The Smartest Man I Ever Knew -Part 1-
I would’t lie to you or exaggerate. I’d never want to deify the dead. But Aaron wasn’t just some guy. He was the smartest man I’ve ever known.
Now that sounds like a funny way to begin a record like this. What I aim to accomplish is to record my memories of a man who meant a heck of a lot to me. And who left this world far too soon.
But I know that some of you may not have known the man. And my first introduction to Aaron was that this guy is exceptionally smart. So maybe that’s a good place to start.
When I first met Aaron, I had already known him by reputation. He was involved in my church. He attended a local bible college, Southwestern Assemblies of God University (aka SAGU my alma mater) and was running the Bible Quiz team. I knew him because he knew everyone by name. Just tell him your name once and he would never forget it.
But that’s not what made him so special. What made him special is that he could recite everyone’s phone number as well.
I recall as he approached my cousin and I. My earliest memory of Aaron.
“Lesley Capehart? Right?” he said.
Before my cousin could answer, Aaron began to recite his cell number “617-8456”
My cousin Lesley, impressed but wary, “I told you that like two months ago”
Aaron “I remember everyone’s number. (looking at me) What’s your phone number?”
The other thing I learned about Aaron before I met him is that he had figured out a way to buy large Little Caesars pizzas for just a quarter. His trick was having an exceptionally large brain.
You see, the Little Caesars in Aaron’s town had a video game installed. It was just like the popular game Simon. Several buttons arrayed on a row. They light up in a sequence. The contestant must wait until the entire sequence was shown to him, and then reproduce it perfectly. Sometime the sequence will be quite long.
The game had various prizes for achieving a high score. If you score a certain amount, you get a coupon for a few dollars off your pizza. If you beat the game on its very hardest level, you get a free large pizza.
Of course these things are designed to make money, not lose money. But they did not design this model with Aaron in mind. Because Aaron was capable of beating the machine on the hardest setting every. single. time.
As I got to know Aaron, I would become aware of many more reasons to admire his smarts. As a 17 year old, Aaron had become the top credit card saleman to work for JC Penney in the entire state of Texas. He made so much money, he was legally able to get himself declared independent. This he did to maximize the federal aid he received in college. And boy did he maximize.
When Aaron got to college, he lived on federal loans to finance his day to day living. But his college was paid for in another way – by scholarships.
You see, Aaron had two years of “full ride” scholarships.
Because these paid for every credit hour – no matter how many or how few – Aaron made a choice. He was going to take as many classes as he can until time ran out.
At a college where the average load is 15 hours per semester, an overachiever might attempt 18 – and struggle to keep up.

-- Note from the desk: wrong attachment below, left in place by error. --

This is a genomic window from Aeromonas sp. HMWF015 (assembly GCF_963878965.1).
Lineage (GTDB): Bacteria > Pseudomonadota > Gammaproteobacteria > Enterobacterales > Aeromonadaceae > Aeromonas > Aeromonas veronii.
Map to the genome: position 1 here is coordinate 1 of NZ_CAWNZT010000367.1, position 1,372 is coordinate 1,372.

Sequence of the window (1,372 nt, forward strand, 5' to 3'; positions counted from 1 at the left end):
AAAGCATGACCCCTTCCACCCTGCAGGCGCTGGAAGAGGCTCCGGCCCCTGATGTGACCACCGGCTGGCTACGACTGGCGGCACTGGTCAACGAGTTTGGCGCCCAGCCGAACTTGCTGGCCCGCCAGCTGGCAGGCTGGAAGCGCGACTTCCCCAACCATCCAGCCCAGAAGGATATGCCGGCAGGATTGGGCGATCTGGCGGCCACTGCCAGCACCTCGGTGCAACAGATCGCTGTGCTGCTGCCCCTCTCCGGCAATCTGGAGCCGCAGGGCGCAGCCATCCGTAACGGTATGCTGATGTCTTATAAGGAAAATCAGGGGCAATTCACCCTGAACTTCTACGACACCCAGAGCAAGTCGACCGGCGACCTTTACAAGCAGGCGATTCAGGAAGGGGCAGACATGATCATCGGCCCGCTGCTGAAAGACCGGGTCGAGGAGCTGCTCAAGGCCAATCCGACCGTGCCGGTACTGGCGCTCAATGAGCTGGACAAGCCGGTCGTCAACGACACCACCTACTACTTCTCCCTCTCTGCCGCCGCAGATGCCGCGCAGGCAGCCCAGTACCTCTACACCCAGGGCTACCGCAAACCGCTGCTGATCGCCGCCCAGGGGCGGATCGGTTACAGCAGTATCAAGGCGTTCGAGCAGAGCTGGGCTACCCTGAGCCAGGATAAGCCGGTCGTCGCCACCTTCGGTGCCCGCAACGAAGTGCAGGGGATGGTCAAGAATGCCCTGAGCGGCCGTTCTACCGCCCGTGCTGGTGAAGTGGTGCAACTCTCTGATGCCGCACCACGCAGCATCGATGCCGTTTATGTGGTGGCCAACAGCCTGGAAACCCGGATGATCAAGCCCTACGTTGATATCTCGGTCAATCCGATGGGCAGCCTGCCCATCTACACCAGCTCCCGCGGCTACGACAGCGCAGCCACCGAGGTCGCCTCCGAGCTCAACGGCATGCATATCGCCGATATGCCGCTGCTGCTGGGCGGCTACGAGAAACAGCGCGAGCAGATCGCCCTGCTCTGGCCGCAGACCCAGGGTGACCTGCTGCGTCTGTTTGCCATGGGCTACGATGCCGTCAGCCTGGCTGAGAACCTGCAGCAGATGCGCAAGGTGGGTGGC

So when Aaron attempted 29 credit hours in a single semester, it immediately set a college record.
Of course his grades suffered from the large load.
Kidding. The man had the highest grades on campus. Straight “A”s across the board.
Not for pride but for the practical sense of it, Aaron decided to take on his own record and attempt 31 hours. Which he later tells me was a mistake because he got a B in one of those courses.
Before college, Aaron had been in Bible Quiz – a high-school teen competition. To compete, students will memorize a section of the Bible – sometimes hundreds of verses – and then answer questions about it.
Sounds slow and boring. It is very much not. Bible Quiz is fast paced and exciting. At these competitions, most people have memorized the verses. Perfectly. Not a single mistake, and they can quote them quickly. It’s amazing.
So when everyone knows the material, what sets apart one quizzer from another? Talent. Brains. Aggressiveness. Either team can answer any question, and speed at the buzzer is a deciding factor. The most clever you mind is, the faster you can “interrupt” the question and answer it correctly.
So Aaron took to this competition with vigor. And in short time was able to climb to the top. Aaron ended up in the individual competition at the national level and played all the way up to the championship match. He was bested in that match, barely, by a man considered by some to be the greatest quizzer of all time. In a field of hundreds of quizzers every year, this is saying a lot.
So by the time I met Aaron, he’d been the top salesman in Texas for JC Penny, he’d set school records and memorized books of the bible, and to even his own surprise, he’d managed to convince a woman much more attractive than himself to marry him. And if Olivia was not already with child when I joined Aaron’s Bible Quiz team in the year 2001, she would be soon.
Aaron was living his life at breakneck speed. And that amazed me all the more because he spent a ton of time with us, his Bible Quiz team.
And that is a good place to end what will be a multiple essay series. The next part will pick up where Aaron and I became close – when he was my Bible Quiz coach the year the towers fell.